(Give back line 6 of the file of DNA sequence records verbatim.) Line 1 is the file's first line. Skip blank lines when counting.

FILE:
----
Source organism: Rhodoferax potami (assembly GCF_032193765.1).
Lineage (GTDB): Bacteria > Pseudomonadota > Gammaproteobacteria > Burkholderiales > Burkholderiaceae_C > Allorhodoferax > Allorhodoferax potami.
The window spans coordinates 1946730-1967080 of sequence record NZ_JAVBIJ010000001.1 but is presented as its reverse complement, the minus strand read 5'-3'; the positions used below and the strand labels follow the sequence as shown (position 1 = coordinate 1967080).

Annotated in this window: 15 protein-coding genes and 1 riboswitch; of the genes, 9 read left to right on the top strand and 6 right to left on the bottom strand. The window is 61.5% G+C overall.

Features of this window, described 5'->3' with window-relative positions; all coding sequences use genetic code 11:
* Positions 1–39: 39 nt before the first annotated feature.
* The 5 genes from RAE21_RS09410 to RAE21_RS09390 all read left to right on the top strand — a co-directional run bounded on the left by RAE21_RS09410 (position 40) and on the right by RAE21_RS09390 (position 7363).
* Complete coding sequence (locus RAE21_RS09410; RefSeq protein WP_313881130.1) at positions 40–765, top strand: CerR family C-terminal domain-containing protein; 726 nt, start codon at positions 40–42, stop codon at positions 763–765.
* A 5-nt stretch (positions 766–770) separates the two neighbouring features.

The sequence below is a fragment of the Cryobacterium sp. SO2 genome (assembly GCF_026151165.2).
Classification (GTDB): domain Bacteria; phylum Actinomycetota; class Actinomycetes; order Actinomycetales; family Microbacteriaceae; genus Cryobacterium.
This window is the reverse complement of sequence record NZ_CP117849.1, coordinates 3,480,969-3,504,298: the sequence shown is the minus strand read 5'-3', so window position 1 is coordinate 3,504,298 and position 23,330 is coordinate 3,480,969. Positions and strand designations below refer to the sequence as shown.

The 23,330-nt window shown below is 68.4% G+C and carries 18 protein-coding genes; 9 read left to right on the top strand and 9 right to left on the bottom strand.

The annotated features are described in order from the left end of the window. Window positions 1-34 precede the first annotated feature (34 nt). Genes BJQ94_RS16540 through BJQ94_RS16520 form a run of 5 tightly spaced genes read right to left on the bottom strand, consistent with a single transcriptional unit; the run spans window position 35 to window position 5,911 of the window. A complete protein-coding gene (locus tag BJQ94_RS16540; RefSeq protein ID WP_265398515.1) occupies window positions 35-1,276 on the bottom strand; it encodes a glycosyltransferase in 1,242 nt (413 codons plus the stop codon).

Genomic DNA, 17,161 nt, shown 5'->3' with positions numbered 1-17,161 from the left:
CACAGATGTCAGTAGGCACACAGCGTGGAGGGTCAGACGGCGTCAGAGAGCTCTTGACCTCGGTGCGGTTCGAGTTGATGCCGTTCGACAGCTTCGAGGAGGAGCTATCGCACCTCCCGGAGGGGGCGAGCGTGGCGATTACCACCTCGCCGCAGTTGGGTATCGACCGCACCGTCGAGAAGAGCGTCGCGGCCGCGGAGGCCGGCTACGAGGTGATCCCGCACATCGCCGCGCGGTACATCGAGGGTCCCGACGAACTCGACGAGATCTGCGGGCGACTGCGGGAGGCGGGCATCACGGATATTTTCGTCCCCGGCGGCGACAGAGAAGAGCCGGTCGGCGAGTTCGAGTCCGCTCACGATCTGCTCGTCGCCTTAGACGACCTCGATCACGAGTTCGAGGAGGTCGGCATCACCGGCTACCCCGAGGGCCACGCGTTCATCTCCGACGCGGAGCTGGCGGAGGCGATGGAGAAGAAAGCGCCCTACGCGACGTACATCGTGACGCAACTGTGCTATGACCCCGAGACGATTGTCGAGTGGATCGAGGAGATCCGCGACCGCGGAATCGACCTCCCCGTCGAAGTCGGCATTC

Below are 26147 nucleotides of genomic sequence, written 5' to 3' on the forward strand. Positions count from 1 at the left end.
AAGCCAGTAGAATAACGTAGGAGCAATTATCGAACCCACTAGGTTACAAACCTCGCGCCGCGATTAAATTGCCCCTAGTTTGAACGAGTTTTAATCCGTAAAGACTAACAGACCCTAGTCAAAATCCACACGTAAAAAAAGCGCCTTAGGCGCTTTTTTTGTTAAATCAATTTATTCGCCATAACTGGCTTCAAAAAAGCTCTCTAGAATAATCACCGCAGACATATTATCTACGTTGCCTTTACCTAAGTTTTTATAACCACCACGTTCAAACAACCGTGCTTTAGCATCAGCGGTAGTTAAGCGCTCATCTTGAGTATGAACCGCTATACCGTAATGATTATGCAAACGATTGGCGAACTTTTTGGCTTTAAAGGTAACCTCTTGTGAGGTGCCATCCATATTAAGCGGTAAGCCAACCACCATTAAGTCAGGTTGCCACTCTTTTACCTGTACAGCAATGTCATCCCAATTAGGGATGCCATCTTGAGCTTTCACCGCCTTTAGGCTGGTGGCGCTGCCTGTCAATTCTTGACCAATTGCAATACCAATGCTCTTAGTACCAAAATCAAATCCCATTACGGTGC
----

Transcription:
* Positions 1–39: 39 nt before the first annotated feature.